rebelling against low expectations

How Teenagers Can Reach Unreached People Groups

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Footsteps! I clicked off my flashlight and hid my book under my blanket, waiting for my parents’ footsteps to pass. The next two minutes seemed to take forever as I waited to make sure they weren’t walking by again.

The coast was clear. Breath in. Breath out. I really should go to bed, but just a few more pages until the end of the chapter . . .

Surely, I wasn’t the only one doing this in middle school! As I got older, I realized my parents probably knew all along.

What were the books that so captured my imagination (and sleeping hours)? Missionary biographies. I grew up reading and rereading books like God’s Smuggler, Kisses from Katie, and Bruchko. The adventure, the heartache, and the faith of the heroes in those books inspired me.

Somewhere along the way, a seed was planted in my heart to do mission work. To get my hands dirty, to learn another language, to share the gospel, and do great things for God.

My Dream Died (And I Almost Did)

Except, I began to wonder if my desire to do missions was only because I desired some kind of adventure. Missionaries seemed like the epitome of cool to me, so maybe I was just after the thrill and excitement. I tried to set the dream aside.

Then, in high school, I got sick. Very sick. I was bedridden and chronically ill. In that time, I really did begin to give up my dream. How was I supposed to go to the “ends of the earth” if I couldn’t make it to the other side of my bedroom? Soon my sickness became life-threatening, and I surrendered that dream completely.

It’s a long story, but God spared my life. He orchestrated a thousand details so that I could receive the treatment I needed, and slowly my body began to heal. I learned to walk again, and the pain began to fade.

Beyond The Honeymoon Phase of Ministry

As my strength grew, I joined a local youth outreach ministry. It turned out to be exactly what I needed. My body and mind recovered as I poured myself into loving my kids. I learned how to bridge cultural gaps, I learned how to share the gospel outside my comfort zone, and I learned how to endure.

As wonderful as youth outreach ministry was, it was also hard. Most nights, I’d get home and just weep from the sheer emotional weight of the horrors many of my kids were living through. I called hotlines, I slept little, and I was even bitten by one kid. But as two years turned into three and the excitement of ministry faded, I found that I still loved what I was doing.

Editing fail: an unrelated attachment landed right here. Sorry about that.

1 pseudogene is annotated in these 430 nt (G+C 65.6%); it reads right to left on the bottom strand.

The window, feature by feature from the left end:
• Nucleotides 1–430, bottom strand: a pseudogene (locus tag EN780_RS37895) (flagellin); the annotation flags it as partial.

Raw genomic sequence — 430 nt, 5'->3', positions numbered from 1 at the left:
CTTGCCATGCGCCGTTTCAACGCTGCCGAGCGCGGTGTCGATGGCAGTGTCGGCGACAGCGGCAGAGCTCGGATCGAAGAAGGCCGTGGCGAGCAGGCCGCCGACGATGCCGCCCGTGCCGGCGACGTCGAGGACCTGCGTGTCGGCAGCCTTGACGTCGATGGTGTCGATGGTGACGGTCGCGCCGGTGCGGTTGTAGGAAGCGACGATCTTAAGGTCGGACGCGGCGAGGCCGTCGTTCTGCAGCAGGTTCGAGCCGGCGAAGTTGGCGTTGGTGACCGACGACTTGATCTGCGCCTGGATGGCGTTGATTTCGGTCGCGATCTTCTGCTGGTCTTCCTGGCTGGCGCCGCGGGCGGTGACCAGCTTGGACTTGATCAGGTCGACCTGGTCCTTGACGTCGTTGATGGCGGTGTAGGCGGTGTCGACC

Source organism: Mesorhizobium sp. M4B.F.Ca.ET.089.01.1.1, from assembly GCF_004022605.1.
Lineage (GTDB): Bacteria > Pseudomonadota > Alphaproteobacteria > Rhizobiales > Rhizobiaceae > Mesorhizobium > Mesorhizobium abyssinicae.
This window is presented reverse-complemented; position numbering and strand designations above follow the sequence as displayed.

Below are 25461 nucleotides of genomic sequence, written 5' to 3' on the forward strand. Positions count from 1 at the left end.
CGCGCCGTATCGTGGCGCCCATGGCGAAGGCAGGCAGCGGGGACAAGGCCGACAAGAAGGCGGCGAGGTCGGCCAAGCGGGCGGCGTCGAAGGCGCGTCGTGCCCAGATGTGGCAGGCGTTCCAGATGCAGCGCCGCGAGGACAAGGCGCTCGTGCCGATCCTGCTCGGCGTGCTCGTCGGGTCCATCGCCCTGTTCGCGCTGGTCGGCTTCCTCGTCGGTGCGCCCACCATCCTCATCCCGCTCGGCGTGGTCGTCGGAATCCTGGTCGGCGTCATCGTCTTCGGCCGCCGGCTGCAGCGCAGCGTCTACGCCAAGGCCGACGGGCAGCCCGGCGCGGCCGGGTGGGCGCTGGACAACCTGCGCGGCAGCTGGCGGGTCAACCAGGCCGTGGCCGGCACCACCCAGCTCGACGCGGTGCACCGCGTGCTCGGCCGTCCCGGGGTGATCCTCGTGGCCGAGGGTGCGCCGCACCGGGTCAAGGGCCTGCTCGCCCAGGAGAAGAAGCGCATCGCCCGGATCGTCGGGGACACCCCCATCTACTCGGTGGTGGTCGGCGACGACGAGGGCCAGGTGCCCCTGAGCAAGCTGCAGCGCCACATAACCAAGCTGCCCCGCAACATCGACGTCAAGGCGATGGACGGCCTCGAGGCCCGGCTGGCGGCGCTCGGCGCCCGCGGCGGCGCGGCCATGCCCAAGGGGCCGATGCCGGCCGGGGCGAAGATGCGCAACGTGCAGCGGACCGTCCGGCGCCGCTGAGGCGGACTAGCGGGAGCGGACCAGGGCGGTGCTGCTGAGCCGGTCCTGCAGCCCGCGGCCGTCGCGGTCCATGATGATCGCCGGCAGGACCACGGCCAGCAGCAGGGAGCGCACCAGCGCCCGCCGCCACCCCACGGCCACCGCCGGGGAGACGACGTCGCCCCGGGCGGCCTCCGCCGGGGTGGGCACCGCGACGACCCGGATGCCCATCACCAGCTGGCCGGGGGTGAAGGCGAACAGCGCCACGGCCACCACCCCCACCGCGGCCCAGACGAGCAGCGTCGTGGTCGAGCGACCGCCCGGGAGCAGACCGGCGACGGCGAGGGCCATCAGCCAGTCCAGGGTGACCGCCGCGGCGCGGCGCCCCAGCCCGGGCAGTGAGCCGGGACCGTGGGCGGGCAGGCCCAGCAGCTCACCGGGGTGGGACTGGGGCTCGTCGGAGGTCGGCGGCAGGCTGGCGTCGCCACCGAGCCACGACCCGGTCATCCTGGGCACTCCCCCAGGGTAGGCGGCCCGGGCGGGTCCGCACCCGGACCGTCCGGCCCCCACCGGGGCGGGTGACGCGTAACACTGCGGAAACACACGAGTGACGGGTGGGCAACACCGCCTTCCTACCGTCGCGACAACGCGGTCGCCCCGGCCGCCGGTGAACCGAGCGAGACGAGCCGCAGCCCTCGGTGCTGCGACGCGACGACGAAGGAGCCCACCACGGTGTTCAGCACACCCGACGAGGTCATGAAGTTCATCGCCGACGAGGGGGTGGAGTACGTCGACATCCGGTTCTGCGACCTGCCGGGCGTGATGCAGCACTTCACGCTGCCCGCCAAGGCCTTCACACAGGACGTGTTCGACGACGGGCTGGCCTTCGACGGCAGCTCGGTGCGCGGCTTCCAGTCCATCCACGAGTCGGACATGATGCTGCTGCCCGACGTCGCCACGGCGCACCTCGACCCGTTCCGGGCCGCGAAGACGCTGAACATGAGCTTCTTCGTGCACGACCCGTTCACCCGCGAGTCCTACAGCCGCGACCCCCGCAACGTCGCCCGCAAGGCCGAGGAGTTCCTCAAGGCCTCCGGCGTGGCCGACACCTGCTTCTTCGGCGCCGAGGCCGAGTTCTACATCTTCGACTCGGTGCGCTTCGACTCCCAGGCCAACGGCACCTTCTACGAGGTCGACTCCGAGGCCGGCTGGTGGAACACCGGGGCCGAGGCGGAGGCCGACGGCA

It wasn’t a romanticized adventure anymore. It was real, it was daily, and it was exactly what God created me to do. The dream-seeds of mission work were starting to grow into established plants.

One day, I looked a friend in the eyes and said, “I can’t not go.” I knew God was calling me into this. He had planted the seed in my heart. He’d helped me wrestle with what exactly missions meant. And He had prepared me with hands-on training.

We Can’t Not Go

As I started to explore how I could get to the mission field, I encountered a man who told me his own “can’t not go” story. He was a professor on a trip to a closed country. On this trip, he visited a school, and the students wanted to practice their English with him.

So, he stood in front of the class and they asked him get-to-know-you questions. When they found out he was a teacher, they asked him, “What do you teach?”

“I’m a Bible teacher.”

They looked at him, waiting.

“You know, like the book. A Bible? About Jesus?”

They had no idea what he was talking about. These highly educated college students did not even know what a Bible was and had never heard the name Jesus. They belonged to what is called an “Unreached People Group”.

Pioneers defines an Unreached People Group as, “a people group within which there is no indigenous community of believing Christians able to evangelize this people group.” There are still 7,000 Unreached People Groups in the world.

Friends, we can’t not go.

Not everyone is called to be a traditional overseas missionary, and we’ll talk about that more in a minute, but the harvest is so great, and the workers are so few.

I think back over my own story. I faced death, but I had hope. I knew what would happen if I died. But millions of people all over the world don’t even have the opportunity to reject salvation! They are living and dying without ever even hearing the name of Jesus.

Rebelutionaries, how can we stand by and do nothing?

What We Can Do About It

I’m not saying that everyone who reads this article needs to drop everything and move across the world –though I genuinely hope some do; it’s worth every bit of sacrifice it takes. The fact is, there is great need everywhere, including our next-door neighbors and in our hometowns. Need that should not be overlooked. There are so many important places to serve, starting with our own churches. As teenagers especially, we are uniquely equipped to be effective in those areas, and it is crucial for us to focus on those areas.